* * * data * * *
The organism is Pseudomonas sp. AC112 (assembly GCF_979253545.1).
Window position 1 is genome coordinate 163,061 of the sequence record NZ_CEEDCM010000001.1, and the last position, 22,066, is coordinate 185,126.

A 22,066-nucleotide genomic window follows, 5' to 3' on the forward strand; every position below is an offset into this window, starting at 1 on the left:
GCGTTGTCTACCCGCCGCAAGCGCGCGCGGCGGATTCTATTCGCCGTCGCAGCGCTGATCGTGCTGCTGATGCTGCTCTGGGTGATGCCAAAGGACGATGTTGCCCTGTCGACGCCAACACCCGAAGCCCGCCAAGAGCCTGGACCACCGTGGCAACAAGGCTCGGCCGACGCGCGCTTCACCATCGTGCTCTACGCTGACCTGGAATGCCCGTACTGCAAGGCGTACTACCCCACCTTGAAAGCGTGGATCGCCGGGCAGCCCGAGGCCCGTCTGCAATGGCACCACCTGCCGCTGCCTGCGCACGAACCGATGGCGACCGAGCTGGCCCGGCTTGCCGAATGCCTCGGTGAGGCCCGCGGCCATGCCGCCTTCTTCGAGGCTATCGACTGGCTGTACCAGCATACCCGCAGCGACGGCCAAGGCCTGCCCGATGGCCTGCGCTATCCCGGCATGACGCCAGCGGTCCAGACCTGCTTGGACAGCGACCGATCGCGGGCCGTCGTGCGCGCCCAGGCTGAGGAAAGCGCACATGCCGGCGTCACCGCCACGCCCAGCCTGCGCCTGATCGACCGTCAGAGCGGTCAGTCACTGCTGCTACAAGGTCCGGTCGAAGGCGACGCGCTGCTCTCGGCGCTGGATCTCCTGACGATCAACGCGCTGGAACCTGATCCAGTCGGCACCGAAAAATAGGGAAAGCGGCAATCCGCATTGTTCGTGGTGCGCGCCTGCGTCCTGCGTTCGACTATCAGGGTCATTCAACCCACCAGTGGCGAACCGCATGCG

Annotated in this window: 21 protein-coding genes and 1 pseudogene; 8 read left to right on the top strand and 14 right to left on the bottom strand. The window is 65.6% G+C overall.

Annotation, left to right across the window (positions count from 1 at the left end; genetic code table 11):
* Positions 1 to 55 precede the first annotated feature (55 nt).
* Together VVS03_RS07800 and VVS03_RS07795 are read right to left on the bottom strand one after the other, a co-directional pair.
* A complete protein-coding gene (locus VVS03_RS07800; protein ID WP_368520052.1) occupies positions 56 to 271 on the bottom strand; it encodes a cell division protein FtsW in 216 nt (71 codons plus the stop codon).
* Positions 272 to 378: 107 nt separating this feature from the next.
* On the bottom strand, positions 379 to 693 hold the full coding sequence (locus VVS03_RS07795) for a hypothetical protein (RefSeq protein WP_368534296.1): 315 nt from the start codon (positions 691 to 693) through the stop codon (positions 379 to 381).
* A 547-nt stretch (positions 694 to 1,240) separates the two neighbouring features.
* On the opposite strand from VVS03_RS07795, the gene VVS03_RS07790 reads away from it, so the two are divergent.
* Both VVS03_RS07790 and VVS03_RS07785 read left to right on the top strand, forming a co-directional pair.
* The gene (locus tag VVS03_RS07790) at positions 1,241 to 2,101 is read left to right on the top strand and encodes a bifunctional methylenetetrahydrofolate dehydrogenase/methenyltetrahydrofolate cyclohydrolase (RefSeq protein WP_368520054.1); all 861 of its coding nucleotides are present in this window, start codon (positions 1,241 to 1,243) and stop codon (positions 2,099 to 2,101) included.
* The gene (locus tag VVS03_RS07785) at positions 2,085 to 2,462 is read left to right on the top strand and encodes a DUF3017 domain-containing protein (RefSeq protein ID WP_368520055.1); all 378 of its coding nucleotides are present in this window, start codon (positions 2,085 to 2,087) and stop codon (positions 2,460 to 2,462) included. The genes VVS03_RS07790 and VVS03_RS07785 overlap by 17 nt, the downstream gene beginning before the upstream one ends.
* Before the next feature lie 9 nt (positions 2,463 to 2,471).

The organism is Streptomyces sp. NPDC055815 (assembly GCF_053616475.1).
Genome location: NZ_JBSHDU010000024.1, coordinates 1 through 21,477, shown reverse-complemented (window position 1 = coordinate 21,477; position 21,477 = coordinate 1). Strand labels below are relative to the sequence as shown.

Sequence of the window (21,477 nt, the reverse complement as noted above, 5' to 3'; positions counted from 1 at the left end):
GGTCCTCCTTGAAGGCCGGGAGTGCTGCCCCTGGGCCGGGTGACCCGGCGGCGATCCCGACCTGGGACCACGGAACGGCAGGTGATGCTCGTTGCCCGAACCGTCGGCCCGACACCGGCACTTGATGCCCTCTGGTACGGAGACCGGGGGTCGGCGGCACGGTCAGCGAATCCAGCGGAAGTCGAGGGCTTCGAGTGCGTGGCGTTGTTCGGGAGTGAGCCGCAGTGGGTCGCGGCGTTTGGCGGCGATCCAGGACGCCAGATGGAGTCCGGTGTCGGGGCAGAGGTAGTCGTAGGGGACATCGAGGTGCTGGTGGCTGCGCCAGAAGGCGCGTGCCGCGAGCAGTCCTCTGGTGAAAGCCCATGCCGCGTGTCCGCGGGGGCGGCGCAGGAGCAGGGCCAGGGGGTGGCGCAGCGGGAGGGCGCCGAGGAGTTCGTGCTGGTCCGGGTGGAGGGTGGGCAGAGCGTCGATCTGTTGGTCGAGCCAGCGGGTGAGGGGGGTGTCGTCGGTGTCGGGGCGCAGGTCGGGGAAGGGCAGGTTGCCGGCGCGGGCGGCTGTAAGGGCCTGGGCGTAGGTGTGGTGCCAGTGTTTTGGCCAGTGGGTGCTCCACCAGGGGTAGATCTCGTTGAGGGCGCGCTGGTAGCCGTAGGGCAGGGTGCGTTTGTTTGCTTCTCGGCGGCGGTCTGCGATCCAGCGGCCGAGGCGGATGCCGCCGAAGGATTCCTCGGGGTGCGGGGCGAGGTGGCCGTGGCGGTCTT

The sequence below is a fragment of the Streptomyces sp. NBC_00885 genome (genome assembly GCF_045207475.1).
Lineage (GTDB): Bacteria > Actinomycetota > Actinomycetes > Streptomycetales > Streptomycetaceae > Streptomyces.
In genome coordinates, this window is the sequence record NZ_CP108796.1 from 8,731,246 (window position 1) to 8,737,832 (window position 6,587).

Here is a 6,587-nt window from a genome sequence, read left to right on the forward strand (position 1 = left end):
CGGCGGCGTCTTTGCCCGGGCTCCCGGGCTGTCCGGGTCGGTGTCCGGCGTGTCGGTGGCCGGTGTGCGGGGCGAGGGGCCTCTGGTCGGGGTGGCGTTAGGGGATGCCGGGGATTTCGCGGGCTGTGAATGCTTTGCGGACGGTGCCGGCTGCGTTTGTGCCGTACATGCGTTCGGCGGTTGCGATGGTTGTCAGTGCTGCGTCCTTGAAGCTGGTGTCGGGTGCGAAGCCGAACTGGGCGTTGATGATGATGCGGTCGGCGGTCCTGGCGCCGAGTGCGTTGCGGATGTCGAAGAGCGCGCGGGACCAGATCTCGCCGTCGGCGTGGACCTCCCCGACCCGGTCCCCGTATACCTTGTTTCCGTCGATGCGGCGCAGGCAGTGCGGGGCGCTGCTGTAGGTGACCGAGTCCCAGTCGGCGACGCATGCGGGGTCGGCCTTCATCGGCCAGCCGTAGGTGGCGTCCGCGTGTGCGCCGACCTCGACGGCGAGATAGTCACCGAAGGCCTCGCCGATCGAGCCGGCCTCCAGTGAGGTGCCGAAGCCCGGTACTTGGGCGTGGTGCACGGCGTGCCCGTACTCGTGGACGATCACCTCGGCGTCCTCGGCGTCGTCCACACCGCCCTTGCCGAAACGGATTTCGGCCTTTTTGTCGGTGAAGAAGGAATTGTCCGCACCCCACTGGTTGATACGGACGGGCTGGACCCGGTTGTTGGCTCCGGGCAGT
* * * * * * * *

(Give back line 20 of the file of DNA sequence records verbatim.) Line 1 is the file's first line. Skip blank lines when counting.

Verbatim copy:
Sequence of the window (21,477 nt, the reverse complement as noted above, 5' to 3'; positions counted from 1 at the left end):